"I deeply support Chile's Carabineros for protecting public order and citizen security," Piñera said after lamenting the violent incident in which a policeman pushed a teenager from a 7-meter-height bridge into the Mapocho River on October 2.
"Carabineros must use all the instruments that the law grants them, such as the use of legitimate and proportional force, to guarantee peace and security," the president recognized.
Piñera made these statements less than twenty days before the plebiscite, which will allow Chileans to decide whether to write a new Constitution or maintain the one created in 1980 by Augusto Pinochet's dictatorship.
The far-right president urged the Carabineros and the government not to allow human rights violations to go unpunished, and to sanction the perpetrators before the courts.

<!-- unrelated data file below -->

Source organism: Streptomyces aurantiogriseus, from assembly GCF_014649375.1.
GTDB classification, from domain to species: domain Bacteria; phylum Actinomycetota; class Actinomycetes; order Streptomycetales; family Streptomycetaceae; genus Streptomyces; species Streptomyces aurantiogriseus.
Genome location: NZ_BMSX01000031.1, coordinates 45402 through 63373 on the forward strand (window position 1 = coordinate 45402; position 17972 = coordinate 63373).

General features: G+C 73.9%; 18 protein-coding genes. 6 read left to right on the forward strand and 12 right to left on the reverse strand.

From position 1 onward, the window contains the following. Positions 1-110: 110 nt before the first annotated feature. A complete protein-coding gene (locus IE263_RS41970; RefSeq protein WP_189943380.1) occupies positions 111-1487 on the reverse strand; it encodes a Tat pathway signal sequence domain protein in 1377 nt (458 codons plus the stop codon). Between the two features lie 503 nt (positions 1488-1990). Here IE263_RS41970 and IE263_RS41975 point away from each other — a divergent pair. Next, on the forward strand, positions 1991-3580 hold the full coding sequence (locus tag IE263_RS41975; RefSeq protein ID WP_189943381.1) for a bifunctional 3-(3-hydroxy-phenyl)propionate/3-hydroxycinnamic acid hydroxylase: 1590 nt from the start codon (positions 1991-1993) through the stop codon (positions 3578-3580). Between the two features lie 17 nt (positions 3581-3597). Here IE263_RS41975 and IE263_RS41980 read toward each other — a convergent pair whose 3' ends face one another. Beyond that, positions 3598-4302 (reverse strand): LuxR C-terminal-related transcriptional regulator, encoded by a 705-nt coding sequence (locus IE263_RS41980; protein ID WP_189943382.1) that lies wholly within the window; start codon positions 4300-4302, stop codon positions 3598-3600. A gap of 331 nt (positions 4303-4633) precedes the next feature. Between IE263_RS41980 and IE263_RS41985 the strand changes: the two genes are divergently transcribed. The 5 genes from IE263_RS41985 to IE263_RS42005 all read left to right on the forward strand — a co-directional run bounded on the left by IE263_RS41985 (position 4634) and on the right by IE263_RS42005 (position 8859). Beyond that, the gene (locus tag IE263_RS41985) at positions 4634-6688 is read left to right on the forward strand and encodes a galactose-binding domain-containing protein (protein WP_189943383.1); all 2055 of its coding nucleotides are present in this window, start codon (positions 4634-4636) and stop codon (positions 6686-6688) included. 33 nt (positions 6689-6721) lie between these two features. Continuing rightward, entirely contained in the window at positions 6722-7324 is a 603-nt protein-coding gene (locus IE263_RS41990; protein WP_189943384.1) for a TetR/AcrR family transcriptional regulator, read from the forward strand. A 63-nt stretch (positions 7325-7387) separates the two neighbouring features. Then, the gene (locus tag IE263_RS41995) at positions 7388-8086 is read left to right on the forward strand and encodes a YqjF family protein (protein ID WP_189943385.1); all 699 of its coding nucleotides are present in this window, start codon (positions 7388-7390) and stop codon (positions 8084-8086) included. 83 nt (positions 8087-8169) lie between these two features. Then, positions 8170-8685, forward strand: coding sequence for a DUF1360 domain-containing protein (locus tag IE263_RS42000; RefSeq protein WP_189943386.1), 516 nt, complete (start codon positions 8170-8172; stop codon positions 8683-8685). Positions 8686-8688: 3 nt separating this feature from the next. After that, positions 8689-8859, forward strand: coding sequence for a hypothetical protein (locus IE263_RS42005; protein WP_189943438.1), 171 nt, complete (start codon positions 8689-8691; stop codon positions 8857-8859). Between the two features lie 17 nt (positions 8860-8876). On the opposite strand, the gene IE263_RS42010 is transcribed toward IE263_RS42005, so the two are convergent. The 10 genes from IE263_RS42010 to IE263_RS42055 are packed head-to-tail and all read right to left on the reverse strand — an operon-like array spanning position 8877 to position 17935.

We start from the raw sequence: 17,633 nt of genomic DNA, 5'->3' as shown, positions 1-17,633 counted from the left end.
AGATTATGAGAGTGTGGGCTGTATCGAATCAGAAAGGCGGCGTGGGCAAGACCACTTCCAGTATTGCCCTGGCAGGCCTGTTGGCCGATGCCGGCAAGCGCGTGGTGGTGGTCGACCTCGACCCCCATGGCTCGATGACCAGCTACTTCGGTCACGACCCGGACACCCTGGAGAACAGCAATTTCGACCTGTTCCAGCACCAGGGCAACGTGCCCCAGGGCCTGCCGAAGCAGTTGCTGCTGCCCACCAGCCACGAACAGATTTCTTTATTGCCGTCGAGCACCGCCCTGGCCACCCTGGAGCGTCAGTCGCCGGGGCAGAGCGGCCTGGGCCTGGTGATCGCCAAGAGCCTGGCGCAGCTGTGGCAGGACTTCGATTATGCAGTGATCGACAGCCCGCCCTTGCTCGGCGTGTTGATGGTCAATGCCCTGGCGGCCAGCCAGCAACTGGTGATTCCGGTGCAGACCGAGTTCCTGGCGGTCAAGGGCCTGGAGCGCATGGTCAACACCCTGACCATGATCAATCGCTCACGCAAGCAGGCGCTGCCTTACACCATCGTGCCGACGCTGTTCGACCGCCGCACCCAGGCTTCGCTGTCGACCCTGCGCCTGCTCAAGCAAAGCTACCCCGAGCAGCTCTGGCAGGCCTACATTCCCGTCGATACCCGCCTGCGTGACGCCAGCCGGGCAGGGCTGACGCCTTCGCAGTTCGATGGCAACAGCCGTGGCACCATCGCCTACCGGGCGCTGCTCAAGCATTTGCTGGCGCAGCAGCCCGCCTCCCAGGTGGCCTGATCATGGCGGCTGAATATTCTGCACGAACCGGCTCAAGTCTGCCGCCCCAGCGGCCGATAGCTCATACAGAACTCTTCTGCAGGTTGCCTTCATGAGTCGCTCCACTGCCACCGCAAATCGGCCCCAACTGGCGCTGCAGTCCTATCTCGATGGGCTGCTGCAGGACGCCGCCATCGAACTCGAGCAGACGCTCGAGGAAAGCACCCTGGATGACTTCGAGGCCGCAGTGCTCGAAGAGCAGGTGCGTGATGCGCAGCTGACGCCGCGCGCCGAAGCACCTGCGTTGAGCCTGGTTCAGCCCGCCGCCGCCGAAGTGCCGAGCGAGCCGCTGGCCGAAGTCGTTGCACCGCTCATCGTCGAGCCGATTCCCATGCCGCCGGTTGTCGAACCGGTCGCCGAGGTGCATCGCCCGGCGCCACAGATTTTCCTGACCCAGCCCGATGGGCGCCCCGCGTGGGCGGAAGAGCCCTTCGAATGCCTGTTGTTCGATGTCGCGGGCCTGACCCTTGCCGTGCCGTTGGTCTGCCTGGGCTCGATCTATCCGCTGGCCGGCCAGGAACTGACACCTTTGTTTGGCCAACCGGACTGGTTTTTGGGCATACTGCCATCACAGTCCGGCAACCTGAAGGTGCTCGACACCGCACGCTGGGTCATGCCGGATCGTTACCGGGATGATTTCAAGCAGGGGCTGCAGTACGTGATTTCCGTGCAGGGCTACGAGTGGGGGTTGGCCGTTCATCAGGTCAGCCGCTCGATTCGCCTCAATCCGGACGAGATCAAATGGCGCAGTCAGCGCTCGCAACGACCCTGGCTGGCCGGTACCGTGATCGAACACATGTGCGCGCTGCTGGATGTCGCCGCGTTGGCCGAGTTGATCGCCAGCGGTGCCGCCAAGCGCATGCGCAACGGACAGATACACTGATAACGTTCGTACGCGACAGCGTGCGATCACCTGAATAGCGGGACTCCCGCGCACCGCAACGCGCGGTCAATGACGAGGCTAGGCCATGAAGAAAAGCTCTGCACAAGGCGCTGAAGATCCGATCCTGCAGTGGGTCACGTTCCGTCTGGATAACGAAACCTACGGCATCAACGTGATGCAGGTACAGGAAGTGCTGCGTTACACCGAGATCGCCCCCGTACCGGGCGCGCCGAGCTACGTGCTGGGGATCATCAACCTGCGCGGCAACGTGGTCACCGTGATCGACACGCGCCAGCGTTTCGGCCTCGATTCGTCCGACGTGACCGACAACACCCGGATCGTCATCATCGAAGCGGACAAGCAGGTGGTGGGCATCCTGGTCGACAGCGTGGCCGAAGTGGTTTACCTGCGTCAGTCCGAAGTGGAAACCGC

����Anti-government and anti-police protesters were heavily repressed in Santiago, #Chile.
��Demand justice for a 16 year-old, still in hospital in critical conditions after being reportedly pushed from a bridge into the Mapocho river by a police officer. pic.twitter.com/p560utMqKC
The Senate stated that it is essential to create a reform for the Carabineros police, which is an institution that has not been uprooted from its violent and repressive past.
"The State's three powers must establish and demand the total respect for Chileans' human rights and liberties," Senate President Adriana Muñoz assured.
Meanwhile, Chile's Human Rights Commission (CCHDH) filed a complaint about the attempted murder of the minor who was pushed from the Pio Nono Bridge.
The legal action, which was declared admissible, is against President Sebastian Piñera, Interior Minister Victor Perez, Carabineros' director Mario Rozas, and all those who are the authors, accomplices, or cover-ups of this violent incident.